Watching support slots to the likes of Hole and No Means No in this city all those years ago have never left my mind. Similarly headline slots and also festival appearances from my annual bank holiday pilgrimage down to Reading. How I wish I'd kept uppdating in it as the Therapy? shows carried on well into my twenties, thirties, and now – twenty four years since my first meeting with them – back yet again in Leeds at The Brudenell.
A fourteenth (14th!) album has followed hot on the heels of their Troublegum twentieth birthday album tour last year. 'Disquiet' is that albums older brother in many ways, despite numerous other recordings between the two. More recent work such as 'A Brief Crack Of Light' and particularly 'Crooked Timber' have been darker affairs but 'Disquiet' typically marries the dark with the pop and is essentially one of their best pieces of work in my opinion. Good job really, almost the entire album gets an airing tonight and deservedly so. Album opener 'Still Hurts' is also the set opener. Andy Cairns, Michael McKeegan and birthday boy drummer Neil Cooper fill this room with an energy many bands half their age will never achieve. A happy looking, bearded gent also occupies the stage (Stevie a fellow Yorkshireman), filling in on backing vocals and additional guitar to beef these songs up even further.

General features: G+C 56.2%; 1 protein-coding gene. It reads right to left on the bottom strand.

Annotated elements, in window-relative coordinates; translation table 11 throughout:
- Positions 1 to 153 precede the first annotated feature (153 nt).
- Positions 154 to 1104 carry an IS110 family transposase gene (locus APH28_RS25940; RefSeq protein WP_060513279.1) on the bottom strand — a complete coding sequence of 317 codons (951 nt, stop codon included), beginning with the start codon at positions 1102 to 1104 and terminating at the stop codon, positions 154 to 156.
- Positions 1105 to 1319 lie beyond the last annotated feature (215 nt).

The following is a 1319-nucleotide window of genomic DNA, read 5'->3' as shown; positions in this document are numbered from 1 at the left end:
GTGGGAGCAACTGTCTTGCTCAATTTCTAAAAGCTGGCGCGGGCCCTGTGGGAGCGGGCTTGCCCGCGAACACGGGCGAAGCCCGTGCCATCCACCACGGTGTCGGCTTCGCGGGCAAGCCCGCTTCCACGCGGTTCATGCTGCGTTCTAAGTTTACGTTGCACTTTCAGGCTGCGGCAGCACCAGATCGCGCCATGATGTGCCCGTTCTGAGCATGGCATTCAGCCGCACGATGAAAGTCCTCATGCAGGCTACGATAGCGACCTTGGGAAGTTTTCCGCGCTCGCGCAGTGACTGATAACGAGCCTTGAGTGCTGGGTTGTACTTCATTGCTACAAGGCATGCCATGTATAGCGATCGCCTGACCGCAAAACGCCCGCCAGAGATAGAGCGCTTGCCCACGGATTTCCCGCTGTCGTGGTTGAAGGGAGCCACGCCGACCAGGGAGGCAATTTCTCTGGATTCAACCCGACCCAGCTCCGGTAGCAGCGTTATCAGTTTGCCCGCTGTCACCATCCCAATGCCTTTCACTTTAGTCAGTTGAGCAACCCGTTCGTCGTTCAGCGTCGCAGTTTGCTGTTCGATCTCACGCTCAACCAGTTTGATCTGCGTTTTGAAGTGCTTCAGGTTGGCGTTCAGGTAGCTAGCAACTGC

There's a healthy mutual love affair between this band and their followers, always has been. Who's happier to see who I wonder? Us them or them us? It's very difficult to tell. The crowd are vocally in approval of the new songs if a little reluctant in (ageing) body initially. Some Troublegum gems - 'Die Laughing' and 'Turn' soon put pay to that and a rainy Sunday night outside The Brudenell is fast becoming a wild one inside.
More Disquiet follows - 'Torment, Sorrow, Misery, Strife' and 'Insecurity' typically Therapy? by names and nature, both rather upbeat excellent songs. The commotion that 'Screamager' and 'Teethgrinder' bring is temporarily halted with the riff heavy and stretched out album closer of 'Deathstimate' . Andy Cairns' vocals bellowing out '..the road ahead looks shorter than the one behind, either way I'm no closer to wisdom'. You'd be clutching at straws to pick fault with the set really. 'Diane' is an incredible rendition of the song taken from their 'Infernal Love' album, requesting us to sing the word over and over again. A personal favourite in 'Skinning Pit' from way back in '92 gets a dust off and sadly we don't go further back still with anything from 'Babyteeth', but now I'm just being picky. 'Potato Junkie' wrongly I thought was to be the closing song of the night, which quickly turned into the fantastic finale of 'Nowhere'.
Cairns and co have been there, done that, yet show no sign of compromising, slowing down or (whisper it) calling it a day. Thank heavens. Time to go update that little blue book...
Words - Pete Jackson